As a quadruple graduate of Crimson University (undergraduate, medical school, residency, chief residency and fellowship – we were even premedical tutors for a decade) – it’s hard for me not to think about the same Crimson University since both Mr. Plastic Picker and I went there and our son is now a junior in high school. The annoying thing about the whole Ivy League thing is that people expect your children to go there, even if you don’t want them to go there or they don’t want to go there.
That’s my girl. My former preemie, born at 2 lbs and many illnesses during her first few years of life. I’m having too much fun in the mornings trying to save the earth. Posted on several sites about the upcoming October 14, Children’s Environmental Health Day. Hopefully will get a shout out on the AAP newsletter and also twitter and Instagram account. I received $250 from the AAP California as an honorarium for being a part of a panel discussion. It’s such a kind gesture from them and I replied back after being inspired by thinking about October 14 and wandering around my succulent garden,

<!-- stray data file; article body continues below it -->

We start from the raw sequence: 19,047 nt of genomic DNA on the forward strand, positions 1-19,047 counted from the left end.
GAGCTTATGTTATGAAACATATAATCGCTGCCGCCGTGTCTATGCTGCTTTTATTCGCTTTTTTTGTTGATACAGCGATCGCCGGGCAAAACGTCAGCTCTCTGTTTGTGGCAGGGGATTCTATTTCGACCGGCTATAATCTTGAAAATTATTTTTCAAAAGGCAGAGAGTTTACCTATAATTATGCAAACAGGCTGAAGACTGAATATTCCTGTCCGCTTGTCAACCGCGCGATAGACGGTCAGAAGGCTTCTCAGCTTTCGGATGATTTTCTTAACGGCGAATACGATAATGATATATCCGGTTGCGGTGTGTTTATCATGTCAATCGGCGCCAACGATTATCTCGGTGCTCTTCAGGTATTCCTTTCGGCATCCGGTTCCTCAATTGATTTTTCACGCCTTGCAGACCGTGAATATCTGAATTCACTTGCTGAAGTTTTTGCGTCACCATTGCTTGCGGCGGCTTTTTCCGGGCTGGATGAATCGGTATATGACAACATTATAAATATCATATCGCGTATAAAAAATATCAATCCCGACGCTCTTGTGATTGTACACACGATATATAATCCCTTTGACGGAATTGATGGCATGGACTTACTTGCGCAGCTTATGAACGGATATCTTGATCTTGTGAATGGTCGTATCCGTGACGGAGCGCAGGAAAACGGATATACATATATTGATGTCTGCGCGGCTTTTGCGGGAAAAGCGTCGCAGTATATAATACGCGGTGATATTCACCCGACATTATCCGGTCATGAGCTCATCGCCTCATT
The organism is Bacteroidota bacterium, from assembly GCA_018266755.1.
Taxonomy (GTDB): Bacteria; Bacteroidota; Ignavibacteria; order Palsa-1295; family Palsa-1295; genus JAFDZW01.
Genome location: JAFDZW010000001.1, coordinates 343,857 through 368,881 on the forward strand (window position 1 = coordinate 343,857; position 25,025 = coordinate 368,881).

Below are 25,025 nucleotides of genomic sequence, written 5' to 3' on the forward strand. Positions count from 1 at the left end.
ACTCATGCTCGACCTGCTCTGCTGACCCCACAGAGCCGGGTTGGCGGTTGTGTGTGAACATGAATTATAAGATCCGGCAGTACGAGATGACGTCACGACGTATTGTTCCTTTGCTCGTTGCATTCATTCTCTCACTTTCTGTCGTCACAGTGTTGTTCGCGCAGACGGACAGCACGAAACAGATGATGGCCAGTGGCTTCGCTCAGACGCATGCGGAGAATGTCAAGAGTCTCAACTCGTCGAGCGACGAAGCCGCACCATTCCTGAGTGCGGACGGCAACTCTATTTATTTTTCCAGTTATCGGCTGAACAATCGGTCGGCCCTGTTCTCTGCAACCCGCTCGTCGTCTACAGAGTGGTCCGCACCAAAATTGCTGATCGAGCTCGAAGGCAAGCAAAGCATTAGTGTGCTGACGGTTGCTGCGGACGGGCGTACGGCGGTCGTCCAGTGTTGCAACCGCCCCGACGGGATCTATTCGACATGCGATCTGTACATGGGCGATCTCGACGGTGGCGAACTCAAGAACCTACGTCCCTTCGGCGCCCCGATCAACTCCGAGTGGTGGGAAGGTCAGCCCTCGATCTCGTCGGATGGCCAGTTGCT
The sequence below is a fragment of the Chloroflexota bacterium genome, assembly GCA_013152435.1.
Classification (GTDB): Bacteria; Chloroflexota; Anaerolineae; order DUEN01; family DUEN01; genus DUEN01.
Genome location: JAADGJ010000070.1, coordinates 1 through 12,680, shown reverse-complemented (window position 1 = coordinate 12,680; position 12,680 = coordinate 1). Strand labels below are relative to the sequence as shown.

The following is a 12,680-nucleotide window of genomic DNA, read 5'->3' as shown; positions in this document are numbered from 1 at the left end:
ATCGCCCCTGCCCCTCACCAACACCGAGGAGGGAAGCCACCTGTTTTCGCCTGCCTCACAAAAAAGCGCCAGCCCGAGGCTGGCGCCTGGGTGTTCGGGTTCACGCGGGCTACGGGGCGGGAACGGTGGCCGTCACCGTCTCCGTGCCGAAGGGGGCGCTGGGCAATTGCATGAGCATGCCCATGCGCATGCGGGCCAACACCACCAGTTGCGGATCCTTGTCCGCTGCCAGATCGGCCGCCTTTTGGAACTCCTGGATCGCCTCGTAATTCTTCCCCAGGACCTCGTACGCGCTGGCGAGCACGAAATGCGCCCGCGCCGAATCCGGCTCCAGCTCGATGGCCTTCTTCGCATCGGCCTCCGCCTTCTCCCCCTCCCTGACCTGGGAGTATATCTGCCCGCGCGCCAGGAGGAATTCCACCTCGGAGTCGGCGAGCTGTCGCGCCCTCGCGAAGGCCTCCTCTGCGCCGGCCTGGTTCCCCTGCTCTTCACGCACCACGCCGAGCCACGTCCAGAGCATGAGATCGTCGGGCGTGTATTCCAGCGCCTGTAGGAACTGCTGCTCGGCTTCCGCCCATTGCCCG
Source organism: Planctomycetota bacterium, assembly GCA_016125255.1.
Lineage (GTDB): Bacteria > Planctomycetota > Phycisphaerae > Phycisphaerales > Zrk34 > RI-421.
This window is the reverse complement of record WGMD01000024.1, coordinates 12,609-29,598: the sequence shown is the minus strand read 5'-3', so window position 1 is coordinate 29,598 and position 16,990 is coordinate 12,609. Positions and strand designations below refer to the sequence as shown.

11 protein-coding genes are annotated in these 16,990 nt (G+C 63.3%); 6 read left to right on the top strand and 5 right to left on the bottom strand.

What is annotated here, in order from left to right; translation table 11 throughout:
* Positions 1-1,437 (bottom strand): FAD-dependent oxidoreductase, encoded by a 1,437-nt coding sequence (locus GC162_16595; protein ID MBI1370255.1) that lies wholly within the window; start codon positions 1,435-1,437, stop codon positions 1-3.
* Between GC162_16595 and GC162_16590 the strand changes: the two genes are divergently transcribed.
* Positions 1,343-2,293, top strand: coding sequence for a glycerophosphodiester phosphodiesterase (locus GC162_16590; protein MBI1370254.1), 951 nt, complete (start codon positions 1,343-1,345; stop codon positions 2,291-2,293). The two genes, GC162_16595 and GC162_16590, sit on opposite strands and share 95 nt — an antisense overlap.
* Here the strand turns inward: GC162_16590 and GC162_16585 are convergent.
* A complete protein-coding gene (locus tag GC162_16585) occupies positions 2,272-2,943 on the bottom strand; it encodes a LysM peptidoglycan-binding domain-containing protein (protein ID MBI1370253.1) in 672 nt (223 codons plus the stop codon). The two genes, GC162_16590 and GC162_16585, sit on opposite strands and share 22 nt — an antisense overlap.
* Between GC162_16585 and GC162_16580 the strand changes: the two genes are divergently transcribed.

This is incredibly kind of AAP-California and unexpected and much appreciated. I will gladly accept on behalf of our san diego committee. my address is xxxx. I am inspired and since october 14 is children’s environmental health day, which one of my colleages Dr. Dan Spencer applied successfully to have recognized by several cities in the San Diego area – we hadn’t decided on an “event” yet. So I know this super affordable and family owned place that sells succulents for $1 a piece. I’m going to use the $250 and buy 250 succulents, and hand them to 25 of our pediatrician members to hand out to 10 kids on that day. It’s going to be the great pediatric succulent give away!!!! Thank you for inspiring this event! Super excited and grateful to have worked with everyone on that impactful day.
Texted one of our premed interns who needs a project to work on, and she can do this easy project. Maybe create a social media ad, and help me distribute some of the succulents. Maybe to Breda Velasquez who is the head of pediatric psychiatry. I really like her.